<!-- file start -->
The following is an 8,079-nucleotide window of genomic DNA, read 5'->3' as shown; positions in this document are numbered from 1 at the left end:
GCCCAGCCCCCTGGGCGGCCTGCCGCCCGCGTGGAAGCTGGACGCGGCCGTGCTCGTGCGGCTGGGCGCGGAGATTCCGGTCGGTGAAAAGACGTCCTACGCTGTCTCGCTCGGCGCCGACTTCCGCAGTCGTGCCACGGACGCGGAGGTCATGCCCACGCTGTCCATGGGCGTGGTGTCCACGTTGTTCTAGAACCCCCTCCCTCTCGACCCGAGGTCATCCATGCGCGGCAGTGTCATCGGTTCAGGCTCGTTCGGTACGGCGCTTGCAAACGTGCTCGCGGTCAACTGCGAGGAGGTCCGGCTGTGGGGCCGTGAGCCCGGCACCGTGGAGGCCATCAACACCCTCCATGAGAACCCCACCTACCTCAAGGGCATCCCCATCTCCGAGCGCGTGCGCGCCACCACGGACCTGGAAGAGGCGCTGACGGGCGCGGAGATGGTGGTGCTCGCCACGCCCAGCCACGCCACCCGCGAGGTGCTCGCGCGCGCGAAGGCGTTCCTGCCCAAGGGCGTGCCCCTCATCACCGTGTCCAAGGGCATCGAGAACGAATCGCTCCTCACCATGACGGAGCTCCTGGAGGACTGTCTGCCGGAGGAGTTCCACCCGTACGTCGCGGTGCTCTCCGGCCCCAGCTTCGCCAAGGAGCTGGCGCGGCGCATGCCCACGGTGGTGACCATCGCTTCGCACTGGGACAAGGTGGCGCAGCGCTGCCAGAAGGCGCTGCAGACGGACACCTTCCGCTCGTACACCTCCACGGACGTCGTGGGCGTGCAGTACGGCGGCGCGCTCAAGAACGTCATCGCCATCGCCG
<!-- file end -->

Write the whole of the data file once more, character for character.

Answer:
The following is an 8,079-nucleotide window of genomic DNA, read 5'->3' as shown; positions in this document are numbered from 1 at the left end:
GCCCAGCCCCCTGGGCGGCCTGCCGCCCGCGTGGAAGCTGGACGCGGCCGTGCTCGTGCGGCTGGGCGCGGAGATTCCGGTCGGTGAAAAGACGTCCTACGCTGTCTCGCTCGGCGCCGACTTCCGCAGTCGTGCCACGGACGCGGAGGTCATGCCCACGCTGTCCATGGGCGTGGTGTCCACGTTGTTCTAGAACCCCCTCCCTCTCGACCCGAGGTCATCCATGCGCGGCAGTGTCATCGGTTCAGGCTCGTTCGGTACGGCGCTTGCAAACGTGCTCGCGGTCAACTGCGAGGAGGTCCGGCTGTGGGGCCGTGAGCCCGGCACCGTGGAGGCCATCAACACCCTCCATGAGAACCCCACCTACCTCAAGGGCATCCCCATCTCCGAGCGCGTGCGCGCCACCACGGACCTGGAAGAGGCGCTGACGGGCGCGGAGATGGTGGTGCTCGCCACGCCCAGCCACGCCACCCGCGAGGTGCTCGCGCGCGCGAAGGCGTTCCTGCCCAAGGGCGTGCCCCTCATCACCGTGTCCAAGGGCATCGAGAACGAATCGCTCCTCACCATGACGGAGCTCCTGGAGGACTGTCTGCCGGAGGAGTTCCACCCGTACGTCGCGGTGCTCTCCGGCCCCAGCTTCGCCAAGGAGCTGGCGCGGCGCATGCCCACGGTGGTGACCATCGCTTCGCACTGGGACAAGGTGGCGCAGCGCTGCCAGAAGGCGCTGCAGACGGACACCTTCCGCTCGTACACCTCCACGGACGTCGTGGGCGTGCAGTACGGCGGCGCGCTCAAGAACGTCATCGCCATCGCCG